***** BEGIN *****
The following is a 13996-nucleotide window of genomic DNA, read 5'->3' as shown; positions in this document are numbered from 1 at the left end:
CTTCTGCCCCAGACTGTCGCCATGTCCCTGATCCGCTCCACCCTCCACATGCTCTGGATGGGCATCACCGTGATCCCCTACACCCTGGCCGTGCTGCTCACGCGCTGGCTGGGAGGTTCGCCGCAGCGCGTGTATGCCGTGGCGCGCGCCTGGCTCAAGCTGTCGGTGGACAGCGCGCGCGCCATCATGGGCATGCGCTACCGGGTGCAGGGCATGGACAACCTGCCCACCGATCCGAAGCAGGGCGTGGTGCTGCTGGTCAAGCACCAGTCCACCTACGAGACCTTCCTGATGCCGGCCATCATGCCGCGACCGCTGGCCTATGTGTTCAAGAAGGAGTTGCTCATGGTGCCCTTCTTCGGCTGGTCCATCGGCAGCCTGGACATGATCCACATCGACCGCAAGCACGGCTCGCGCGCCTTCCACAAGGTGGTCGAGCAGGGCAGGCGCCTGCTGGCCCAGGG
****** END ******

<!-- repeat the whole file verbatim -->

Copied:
The following is a 13996-nucleotide window of genomic DNA, read 5'->3' as shown; positions in this document are numbered from 1 at the left end:
CTTCTGCCCCAGACTGTCGCCATGTCCCTGATCCGCTCCACCCTCCACATGCTCTGGATGGGCATCACCGTGATCCCCTACACCCTGGCCGTGCTGCTCACGCGCTGGCTGGGAGGTTCGCCGCAGCGCGTGTATGCCGTGGCGCGCGCCTGGCTCAAGCTGTCGGTGGACAGCGCGCGCGCCATCATGGGCATGCGCTACCGGGTGCAGGGCATGGACAACCTGCCCACCGATCCGAAGCAGGGCGTGGTGCTGCTGGTCAAGCACCAGTCCACCTACGAGACCTTCCTGATGCCGGCCATCATGCCGCGACCGCTGGCCTATGTGTTCAAGAAGGAGTTGCTCATGGTGCCCTTCTTCGGCTGGTCCATCGGCAGCCTGGACATGATCCACATCGACCGCAAGCACGGCTCGCGCGCCTTCCACAAGGTGGTCGAGCAGGGCAGGCGCCTGCTGGCCCAGGG